Practice 1: Where Will You Practice Listening?
Think about your past week. Where did you go? Who was around you? In the future, which of these opportunities can you harness for impromptu, informal listening sessions? By listing these places, next time you’ll recognize the opportunity to engage another person.
1. List the places you went the past week (or typically go) where there are other people around. You can list any place, as long as there are people around whom you don’t constantly interact with: work, meetings, conference, grocery store, gym, bus, train, lunch line, restaurant, coffee line, even home or friends’ homes, etc.
2. Scratch out the places you listed where it’s usually not socially acceptable to speak to a stranger or semi-stranger, like in the elevator or the subway or a doctor’s waiting room.
Practice 2: Identify Your Reaction/Assumption
Another everyday practice involves noticing when you have a reaction, when you make an assumption, when you judge, or when you classify someone. For this practice, you don’t have to speak to anyone. You do have to be around real, live people, though. (Actually, TV and movies work for this exercise, also.)
As you drive, or walk through a crowd, or encounter people in a gym, or on public transit, or wherever, the game is to recognize when you have had an emotional reaction to someone’s behavior or speech. Give yourself a point every time you notice your reaction. Likewise, give yourself a point when you notice you have made an assumption about what a person is doing or thinking. Also, if you realize you’ve judged or classified someone, give yourself a point. The points represent your awareness that you’re doing it. The goal is to become aware of it, not to stop doing it.
Similar to walking 10,000 steps a day, try for 2–3 points a day for this exercise.
Practice 3: Classify What’s Being Presented
You probably remember a news item or two where you were shaking your head at how “the facts” were presented. The next time you encounter such a news story, try to classify what is putting you off about the presentation. Did the reporter concentrate on opinions? Did his point of view skew the tone of the piece?
Additionally, try to identify when a report includes demographic profiling. For example, if you read something like, “Millennials who use social media become addicted and become unable to put down their phones, even late at night,” rephrase it in your head in a way that neutralizes the demographic profiling. Focus on the root behavior. “People who have become addicted to social media may have a tendency to check updates late into the night.”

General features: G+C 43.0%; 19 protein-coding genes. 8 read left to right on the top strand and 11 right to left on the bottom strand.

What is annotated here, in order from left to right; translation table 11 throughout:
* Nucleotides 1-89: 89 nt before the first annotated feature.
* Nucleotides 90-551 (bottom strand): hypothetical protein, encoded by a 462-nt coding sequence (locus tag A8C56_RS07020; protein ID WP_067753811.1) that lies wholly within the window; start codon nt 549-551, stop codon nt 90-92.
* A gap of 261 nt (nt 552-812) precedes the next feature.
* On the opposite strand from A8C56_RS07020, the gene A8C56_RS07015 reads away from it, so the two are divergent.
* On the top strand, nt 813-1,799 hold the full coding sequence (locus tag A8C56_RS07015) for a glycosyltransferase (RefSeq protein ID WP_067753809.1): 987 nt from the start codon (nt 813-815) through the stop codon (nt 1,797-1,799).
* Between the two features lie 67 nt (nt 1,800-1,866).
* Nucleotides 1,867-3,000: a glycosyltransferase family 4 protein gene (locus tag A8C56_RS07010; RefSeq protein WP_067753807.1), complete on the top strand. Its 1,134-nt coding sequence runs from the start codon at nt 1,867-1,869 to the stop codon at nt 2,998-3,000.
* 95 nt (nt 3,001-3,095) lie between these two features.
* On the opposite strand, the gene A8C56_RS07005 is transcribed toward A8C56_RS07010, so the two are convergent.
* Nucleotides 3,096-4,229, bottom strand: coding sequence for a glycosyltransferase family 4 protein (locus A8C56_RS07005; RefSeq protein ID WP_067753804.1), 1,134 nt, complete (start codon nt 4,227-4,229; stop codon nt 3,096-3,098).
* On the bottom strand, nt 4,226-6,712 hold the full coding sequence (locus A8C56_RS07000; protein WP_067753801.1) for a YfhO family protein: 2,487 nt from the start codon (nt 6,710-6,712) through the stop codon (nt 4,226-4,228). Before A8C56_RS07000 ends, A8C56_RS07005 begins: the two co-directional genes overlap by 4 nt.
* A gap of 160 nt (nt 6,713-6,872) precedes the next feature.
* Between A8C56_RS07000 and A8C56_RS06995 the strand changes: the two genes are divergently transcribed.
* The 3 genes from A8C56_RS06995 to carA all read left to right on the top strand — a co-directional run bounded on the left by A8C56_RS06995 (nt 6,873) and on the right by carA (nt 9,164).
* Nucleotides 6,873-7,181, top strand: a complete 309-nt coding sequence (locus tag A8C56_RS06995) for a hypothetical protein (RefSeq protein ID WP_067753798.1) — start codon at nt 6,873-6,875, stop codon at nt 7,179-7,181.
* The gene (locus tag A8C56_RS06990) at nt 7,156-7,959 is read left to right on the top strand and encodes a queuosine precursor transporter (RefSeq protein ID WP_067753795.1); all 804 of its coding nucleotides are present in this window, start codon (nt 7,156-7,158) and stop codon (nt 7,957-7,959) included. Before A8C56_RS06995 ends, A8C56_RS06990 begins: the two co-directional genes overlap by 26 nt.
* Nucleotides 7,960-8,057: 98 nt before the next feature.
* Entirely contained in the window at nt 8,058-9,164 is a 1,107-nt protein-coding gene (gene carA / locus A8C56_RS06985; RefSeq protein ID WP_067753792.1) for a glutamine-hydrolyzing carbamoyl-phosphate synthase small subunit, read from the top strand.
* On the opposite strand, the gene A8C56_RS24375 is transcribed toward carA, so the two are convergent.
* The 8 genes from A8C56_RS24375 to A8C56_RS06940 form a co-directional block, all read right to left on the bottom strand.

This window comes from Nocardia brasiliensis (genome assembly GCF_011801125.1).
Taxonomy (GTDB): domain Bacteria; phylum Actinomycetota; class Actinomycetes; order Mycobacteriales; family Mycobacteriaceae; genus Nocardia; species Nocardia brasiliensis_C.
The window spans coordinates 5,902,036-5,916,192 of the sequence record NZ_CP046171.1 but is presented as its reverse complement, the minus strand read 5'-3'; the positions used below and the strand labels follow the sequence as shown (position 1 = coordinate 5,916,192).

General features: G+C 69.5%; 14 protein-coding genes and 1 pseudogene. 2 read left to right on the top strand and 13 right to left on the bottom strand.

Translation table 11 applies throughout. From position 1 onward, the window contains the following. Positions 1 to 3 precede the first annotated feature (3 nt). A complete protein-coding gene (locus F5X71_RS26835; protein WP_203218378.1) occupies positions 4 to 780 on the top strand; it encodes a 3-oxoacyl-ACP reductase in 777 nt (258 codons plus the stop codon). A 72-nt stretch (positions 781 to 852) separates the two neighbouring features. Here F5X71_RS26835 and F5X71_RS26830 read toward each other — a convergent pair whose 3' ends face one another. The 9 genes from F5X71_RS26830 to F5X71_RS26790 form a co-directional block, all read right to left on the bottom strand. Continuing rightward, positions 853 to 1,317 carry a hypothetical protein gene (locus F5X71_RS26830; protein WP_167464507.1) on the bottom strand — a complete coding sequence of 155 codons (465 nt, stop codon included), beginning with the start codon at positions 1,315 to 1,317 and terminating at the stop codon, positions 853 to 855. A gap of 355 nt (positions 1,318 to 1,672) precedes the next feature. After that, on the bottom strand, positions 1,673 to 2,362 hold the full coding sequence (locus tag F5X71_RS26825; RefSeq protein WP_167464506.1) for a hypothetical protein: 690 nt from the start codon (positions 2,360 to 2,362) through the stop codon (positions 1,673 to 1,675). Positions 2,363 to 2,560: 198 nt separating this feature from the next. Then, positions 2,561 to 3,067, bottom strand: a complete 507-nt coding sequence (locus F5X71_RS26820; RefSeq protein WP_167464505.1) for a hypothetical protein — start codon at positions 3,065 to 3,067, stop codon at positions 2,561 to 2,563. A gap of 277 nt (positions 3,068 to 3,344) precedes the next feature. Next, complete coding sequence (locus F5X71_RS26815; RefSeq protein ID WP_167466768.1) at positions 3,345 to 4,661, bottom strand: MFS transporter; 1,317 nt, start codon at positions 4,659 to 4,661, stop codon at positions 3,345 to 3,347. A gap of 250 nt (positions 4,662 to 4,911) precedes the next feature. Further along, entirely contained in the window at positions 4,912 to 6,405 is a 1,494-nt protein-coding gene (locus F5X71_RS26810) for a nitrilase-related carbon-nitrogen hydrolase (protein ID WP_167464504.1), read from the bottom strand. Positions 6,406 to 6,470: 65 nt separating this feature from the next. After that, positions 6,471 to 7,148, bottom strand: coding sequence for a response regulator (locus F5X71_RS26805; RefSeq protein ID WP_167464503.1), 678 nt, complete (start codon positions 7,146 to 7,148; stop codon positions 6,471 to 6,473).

To develop empathy, you must get past the surface level of what people tell you. This requires more attention when you listen, the ability to let go of your responses, and the presence of mind to help the speaker feel confident and understood. It requires you to let go of your need to do something, in order to demonstrate your worth. Absorb everything the other person is saying. Be passive and neutral.
This skill of listening will help you in other aspects of your life, besides work. It will help you know your mind and recognize your own emotional reactions.
WHAT TO LISTEN FOR
• Reasoning: Thinking, decision-making, motivations, thought processes, rationalization.
• Reaction: Responses to something—mostly emotional, some behavioral.
• Guiding Principle: Belief that guides decisions.
FOLLOW THE PEAKS AND VALLEYS
• Start with a broad topic.
• Let the speaker keep choosing the direction.
• Dig into the last few remarks.
• Use the fewest number of words possible.
• Reiterate a topic to show attention, verify your understanding, and ask for more.
• Avoid introducing words the speaker hasn’t used.
• Try not to say “I.”
• Don’t fake it—react, be present.
• Never switch abruptly.
• Adapt yourself to the mood.
• Don’t cause doubt or worry.
• Be the undermind, not the overmind.
• Resist the urge to demonstrate how smart you are.
• Avoid implying or telling the speaker she is wrong.
NEUTRALIZE YOUR REACTIONS
• Learn how to notice your emotional reactions.
• Dissipate your reactions and judgments.
It’s almost magical how much better you understand someone when you spend time in review.